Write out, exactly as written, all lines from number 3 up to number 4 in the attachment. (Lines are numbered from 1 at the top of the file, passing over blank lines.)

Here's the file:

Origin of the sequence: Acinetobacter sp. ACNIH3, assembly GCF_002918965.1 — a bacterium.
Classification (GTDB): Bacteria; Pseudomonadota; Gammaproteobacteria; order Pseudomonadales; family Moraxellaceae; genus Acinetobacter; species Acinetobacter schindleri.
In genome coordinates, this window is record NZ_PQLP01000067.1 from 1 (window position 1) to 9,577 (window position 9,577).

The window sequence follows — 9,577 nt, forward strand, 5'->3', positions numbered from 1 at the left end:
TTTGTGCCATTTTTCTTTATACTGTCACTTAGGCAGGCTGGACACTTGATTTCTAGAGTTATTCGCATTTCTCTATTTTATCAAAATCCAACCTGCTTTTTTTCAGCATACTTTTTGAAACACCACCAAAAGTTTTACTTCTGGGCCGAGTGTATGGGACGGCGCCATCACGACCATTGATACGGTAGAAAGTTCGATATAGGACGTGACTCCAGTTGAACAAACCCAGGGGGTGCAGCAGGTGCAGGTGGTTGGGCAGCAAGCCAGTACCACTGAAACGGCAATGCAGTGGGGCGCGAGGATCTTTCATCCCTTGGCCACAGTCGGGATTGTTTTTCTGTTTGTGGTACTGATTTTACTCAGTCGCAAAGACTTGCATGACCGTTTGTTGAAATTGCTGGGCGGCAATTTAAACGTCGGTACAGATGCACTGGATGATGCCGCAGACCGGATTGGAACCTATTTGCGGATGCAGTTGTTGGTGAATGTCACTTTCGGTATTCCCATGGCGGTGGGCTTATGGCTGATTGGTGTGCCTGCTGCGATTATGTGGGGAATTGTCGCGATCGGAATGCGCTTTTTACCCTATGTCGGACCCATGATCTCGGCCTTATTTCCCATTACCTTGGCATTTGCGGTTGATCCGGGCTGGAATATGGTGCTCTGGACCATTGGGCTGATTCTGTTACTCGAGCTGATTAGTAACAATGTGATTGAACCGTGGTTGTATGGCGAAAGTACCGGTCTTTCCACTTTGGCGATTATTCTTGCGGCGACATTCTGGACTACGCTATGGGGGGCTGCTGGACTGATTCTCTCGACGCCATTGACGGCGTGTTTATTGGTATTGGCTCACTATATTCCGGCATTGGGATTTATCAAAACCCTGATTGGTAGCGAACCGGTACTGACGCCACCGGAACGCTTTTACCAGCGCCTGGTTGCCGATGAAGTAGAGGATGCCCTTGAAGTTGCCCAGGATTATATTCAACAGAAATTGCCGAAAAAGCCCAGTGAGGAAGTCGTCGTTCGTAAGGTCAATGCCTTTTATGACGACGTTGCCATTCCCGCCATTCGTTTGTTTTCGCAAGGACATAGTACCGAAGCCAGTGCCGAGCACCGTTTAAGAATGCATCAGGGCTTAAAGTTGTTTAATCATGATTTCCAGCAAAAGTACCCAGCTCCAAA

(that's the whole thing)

In genome coordinates, this window is record NZ_PQLP01000067.1 from 1 (window position 1) to 9,577 (window position 9,577).

The window sequence follows — 9,577 nt, forward strand, 5'->3', positions numbered from 1 at the left end: